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Hoffmann, R. A wiki for the life sciences where authorship matters. Nature Genetics (2008)

The lymphoproliferative defect in CTLA-4-deficient mice is ameliorated by an inhibitory NK cell receptor.

T-cell responses are regulated by activating and inhibiting signals. CD28 and its homologue, cytotoxic T-lymphocyte antigen 4 (CTLA-4), are the primary regulatory molecules that enhance or inhibit T-cell activation, respectively. Recently it has been shown that inhibitory natural killer (NK) cell receptors (NKRs) are expressed on subsets of T cells. It has been proposed that these receptors may also play an important role in regulating T-cell responses. However, the extent to which the NKRs modulate peripheral T-cell homeostasis and activation in vivo remains unclear. In this report we show that NK cell inhibitory receptor Ly49A engagement on T cells dramatically limits T-cell activation and the resultant lymphoproliferative disorder that occurs in CTLA-4-deficient mice. Prevention of activation and expansion of the potentially autoreactive CTLA-4(-/-) T cells by the Ly49A- mediated inhibitory signal demonstrates that NKR expression can play an important regulatory role in T-cell homeostasis in vivo. These results demonstrate the importance of inhibitory signals in T-cell homeostasis and suggest the common biochemical basis of inhibitory signaling pathways in T lymphocytes.[1]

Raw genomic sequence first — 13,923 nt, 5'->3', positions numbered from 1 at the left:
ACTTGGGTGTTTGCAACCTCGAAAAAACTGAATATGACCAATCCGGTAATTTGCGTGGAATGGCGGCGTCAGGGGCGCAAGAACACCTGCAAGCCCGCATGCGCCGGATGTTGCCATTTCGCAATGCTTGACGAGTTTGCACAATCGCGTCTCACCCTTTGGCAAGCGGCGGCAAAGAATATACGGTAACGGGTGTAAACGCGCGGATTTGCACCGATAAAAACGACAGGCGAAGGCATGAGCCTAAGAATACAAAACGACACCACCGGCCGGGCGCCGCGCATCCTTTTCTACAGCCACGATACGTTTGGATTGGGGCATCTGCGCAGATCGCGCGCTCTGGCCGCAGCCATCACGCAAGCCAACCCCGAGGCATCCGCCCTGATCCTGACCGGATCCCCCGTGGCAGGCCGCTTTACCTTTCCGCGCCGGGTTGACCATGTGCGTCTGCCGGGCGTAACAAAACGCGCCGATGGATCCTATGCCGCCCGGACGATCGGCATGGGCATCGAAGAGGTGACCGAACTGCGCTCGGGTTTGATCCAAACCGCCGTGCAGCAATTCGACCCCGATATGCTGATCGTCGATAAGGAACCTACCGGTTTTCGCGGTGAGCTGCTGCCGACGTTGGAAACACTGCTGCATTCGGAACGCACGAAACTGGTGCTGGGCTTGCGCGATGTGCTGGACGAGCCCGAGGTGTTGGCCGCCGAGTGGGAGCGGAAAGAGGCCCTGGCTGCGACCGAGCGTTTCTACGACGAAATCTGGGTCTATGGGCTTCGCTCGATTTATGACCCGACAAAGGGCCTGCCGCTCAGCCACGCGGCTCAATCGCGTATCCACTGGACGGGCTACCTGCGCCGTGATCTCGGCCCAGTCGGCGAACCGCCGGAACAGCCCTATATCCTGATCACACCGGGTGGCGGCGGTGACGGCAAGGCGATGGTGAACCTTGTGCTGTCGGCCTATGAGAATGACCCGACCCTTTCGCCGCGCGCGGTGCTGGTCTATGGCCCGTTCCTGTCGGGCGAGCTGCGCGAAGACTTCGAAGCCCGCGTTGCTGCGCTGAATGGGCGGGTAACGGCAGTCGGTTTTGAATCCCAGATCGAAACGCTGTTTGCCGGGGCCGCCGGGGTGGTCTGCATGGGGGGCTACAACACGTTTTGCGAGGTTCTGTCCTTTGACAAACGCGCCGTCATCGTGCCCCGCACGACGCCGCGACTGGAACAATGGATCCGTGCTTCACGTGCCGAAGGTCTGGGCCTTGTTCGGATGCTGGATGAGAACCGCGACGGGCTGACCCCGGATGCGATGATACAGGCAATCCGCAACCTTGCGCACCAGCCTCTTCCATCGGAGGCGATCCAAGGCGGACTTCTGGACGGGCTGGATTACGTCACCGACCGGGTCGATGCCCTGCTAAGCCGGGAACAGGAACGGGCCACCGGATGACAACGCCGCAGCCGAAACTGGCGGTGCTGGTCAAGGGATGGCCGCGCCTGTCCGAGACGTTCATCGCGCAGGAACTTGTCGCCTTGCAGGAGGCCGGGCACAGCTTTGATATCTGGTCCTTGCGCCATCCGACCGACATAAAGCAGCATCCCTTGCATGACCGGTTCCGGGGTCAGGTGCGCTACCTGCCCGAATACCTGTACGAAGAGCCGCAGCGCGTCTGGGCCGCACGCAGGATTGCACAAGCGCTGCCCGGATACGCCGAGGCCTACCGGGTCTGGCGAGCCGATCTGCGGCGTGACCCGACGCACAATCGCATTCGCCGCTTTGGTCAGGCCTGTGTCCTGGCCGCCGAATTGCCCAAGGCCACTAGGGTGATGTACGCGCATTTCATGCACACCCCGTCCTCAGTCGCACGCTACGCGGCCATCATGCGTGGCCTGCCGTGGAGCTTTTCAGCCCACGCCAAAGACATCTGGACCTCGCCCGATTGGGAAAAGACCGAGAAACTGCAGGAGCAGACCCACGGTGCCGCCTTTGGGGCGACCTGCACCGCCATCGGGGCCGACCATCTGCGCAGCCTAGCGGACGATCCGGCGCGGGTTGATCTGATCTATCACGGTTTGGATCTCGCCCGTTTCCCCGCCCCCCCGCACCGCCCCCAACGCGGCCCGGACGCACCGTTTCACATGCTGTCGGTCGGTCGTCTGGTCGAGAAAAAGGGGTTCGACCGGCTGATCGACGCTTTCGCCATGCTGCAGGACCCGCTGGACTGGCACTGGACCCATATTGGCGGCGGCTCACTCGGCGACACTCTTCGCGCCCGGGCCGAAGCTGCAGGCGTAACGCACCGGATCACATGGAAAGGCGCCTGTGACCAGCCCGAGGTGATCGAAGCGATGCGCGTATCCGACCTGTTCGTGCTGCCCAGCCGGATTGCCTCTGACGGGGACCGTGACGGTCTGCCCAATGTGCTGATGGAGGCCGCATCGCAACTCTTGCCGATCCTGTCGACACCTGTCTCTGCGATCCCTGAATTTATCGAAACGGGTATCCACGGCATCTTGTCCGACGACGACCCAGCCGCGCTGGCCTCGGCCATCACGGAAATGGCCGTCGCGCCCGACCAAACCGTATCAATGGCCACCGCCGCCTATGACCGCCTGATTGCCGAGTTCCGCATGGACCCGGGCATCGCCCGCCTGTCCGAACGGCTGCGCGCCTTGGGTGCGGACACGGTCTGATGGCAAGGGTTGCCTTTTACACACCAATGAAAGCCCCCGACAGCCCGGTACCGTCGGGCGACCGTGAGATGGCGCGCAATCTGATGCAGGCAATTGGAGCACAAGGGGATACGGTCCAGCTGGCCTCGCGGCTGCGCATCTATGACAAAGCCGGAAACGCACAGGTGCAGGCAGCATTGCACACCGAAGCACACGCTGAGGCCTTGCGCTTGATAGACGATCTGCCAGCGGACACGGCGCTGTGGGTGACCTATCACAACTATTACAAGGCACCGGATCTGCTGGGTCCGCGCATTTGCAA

1. The lymphoproliferative defect in CTLA-4-deficient mice is ameliorated by an inhibitory NK cell receptor. Chambers, C.A., Kang, J., Wu, Y., Held, W., Raulet, D.H., Allison, J.P. Blood (2002) [Pubmed]
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